The Americans Ep 1.13 ‘The Colonel’ closes out the season on a high note

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The Americans Season 1, Episode 13 ‘The Colonel’
Directed by Adam Arkin
Written by Joel Fields & Joe Weisberg
Returns for season 2 in January 2014

Espionage is an interesting world to think about. Could you imagine inhabiting an entirely different identity and life for years at a time – or be forced to be many people at once? I’d have trouble just wearing the right wig with the right informant, in all honesty. How much does a person lose themselves when they become a spy – and when that mission last for 20 years and involves a marriage, how difficult can it be to remember who you are? At the core of The Americans is this question – and it plays an important role for many characters in ‘The Colonel’ a fantastic finale to one of the best freshman seasons in recent memory.

What’s really striking about the dramatic events in the episode – that is, the spy-related material – is how ironic every situation is. Think about it: the Americans are focused on the Weinberger bug, while the real threat is presumably somewhere else (and unknown to the FBI), waiting in the park to provide information to the KGB about high-tech ballistic systems. The Russians are doing the exact opposite: worried about Sanford Prince’s arrest, Granny and Elizabeth both think the meeting in the park is a set-up, while nobody thinks twice about retrieving the bug from Weinburger’s house. Of course, what they’re both after are illusions: there’s no relevant technology for the KGB, just a pipe dream the US is funneling to the KGB to run them into the ground financially trying to keep up with what they’d think is an American priority. On the other side of the coin,  the KGB is trying to chase down information that doesn’t exist, unknowingly (but suspecting) they are sending Elizabeth into a trap. It’s depressing and hilarious on so many levels: there’s so much spying and double-crossing going on, the war nearly reaches a boiling point over what is essentially nothing at all.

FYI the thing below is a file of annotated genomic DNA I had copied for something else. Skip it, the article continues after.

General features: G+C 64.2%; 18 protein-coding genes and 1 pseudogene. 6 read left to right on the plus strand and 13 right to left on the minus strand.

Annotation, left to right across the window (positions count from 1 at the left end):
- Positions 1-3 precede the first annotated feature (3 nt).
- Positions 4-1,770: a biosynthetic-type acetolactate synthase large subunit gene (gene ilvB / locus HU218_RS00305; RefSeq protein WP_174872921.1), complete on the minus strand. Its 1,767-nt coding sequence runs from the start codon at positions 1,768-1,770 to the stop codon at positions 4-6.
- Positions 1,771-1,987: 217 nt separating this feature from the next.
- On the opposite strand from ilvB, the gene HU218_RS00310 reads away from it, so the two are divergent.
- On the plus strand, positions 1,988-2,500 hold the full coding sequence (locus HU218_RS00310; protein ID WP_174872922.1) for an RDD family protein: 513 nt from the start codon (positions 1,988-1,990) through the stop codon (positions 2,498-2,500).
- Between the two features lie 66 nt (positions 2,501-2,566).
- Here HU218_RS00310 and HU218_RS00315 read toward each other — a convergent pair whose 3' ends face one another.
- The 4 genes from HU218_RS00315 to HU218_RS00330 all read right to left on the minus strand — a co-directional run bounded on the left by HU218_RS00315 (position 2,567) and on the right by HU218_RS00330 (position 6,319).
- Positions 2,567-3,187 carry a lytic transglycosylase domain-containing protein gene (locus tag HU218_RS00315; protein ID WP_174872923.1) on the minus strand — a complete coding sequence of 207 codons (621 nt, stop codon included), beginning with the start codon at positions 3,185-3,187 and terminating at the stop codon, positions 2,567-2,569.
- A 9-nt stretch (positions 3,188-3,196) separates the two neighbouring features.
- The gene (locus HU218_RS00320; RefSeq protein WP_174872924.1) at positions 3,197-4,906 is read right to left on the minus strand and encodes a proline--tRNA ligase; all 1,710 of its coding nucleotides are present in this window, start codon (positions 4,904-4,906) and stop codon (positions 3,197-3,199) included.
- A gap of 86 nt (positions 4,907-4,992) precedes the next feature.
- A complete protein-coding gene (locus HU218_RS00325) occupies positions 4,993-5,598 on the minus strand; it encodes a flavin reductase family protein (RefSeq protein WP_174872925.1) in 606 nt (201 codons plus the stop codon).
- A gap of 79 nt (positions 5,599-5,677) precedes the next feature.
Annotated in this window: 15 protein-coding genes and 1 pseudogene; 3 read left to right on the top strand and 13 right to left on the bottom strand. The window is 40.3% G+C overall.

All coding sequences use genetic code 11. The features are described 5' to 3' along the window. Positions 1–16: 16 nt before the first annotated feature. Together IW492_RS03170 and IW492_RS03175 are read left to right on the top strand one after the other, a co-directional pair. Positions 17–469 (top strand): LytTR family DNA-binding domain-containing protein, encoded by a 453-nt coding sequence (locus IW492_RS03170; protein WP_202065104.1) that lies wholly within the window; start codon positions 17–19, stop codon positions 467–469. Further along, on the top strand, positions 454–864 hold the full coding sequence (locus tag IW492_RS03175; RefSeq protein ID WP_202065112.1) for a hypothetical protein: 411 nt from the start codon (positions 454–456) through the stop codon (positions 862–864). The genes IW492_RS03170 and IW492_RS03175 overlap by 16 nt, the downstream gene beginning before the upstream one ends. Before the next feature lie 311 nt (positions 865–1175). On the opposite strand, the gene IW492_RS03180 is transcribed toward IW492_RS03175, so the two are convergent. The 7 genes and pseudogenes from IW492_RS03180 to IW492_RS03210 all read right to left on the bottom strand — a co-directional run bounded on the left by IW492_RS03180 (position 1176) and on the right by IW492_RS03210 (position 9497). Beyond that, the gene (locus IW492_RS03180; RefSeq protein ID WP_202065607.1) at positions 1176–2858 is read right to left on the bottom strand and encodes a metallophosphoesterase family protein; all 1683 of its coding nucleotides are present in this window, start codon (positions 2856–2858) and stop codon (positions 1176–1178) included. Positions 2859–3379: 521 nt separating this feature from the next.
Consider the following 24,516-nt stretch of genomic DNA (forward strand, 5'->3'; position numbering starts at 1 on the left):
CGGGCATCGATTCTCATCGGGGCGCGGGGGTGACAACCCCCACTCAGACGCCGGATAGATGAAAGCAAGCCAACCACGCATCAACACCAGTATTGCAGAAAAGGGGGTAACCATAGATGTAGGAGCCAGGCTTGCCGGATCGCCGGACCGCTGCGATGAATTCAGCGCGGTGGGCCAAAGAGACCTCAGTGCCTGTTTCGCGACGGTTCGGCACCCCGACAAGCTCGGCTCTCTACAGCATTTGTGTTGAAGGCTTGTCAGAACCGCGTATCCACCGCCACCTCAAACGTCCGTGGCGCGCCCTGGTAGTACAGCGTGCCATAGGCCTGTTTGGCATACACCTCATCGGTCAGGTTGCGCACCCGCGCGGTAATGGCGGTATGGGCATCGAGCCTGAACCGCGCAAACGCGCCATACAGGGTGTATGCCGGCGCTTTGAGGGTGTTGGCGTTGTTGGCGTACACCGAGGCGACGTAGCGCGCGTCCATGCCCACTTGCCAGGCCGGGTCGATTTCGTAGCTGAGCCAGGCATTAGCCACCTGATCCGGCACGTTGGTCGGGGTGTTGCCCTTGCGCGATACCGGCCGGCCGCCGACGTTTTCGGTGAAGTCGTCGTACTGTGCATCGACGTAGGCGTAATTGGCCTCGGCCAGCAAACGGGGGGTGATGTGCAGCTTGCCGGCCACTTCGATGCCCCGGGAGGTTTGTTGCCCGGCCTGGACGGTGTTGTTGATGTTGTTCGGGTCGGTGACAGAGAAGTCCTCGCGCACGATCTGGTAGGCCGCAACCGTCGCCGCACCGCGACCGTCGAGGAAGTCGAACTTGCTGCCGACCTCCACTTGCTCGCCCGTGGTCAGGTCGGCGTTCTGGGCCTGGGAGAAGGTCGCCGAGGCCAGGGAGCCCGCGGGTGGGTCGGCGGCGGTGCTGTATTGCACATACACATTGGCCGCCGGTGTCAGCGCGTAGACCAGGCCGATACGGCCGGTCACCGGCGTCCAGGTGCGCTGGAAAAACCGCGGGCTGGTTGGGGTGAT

And although it doesn’t lead to any monumental moments where someone’s cover is blown or killed, those events are cause and effect for everything that’s set up in the episode for next season. Chief among these is the KGB’s plan to turn Stan Beeman against the United States through Nina, whose mission also represents her re-dedication to the cause after admitting her treason to Arkady. So she starts playing the game, manipulating Stan into feeling guilty for not being able to extradite her, and reigniting their romance (which wasn’t difficult to do, seeing as how Sandra is not trying to go on any marriage-healing trips to Jamaica with Stan).

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It also appears to remove Claudia from the picture: upon the Jennings’ request, she is to return to Moscow for re-assignment. Will that change given the events of tonight’s episode? I would think so – but if it doesn’t, we at least got to see her work her undercover magic once, exacting revenge on the CIA director responsible for killing Zhukov, a man she’d known for over 40 years. She does it in wicked fashion, too, slicing his artery after injecting him with a paralyzing agent, leaving him to bleed out slowly with no ability to move (“the paralyzation will last for 20 minutes… unfortunately, that’s 10 minutes too long for you” she tells him).

Of course, ‘The Colonel’ doesn’t come without a signature ‘big moment’ to close out the season. Early in the episode, we see Elizabeth sitting in the laundry room, listening to a cassette her mother sent her over from Russia. It’s in Russian, and the voice on the other end refers to her by her childhood name Nadezhda. Later on, after she’s been shot and attended to in the safe house, she pulls Phillip close to her and whispers ‘Come home’ to him in Russian.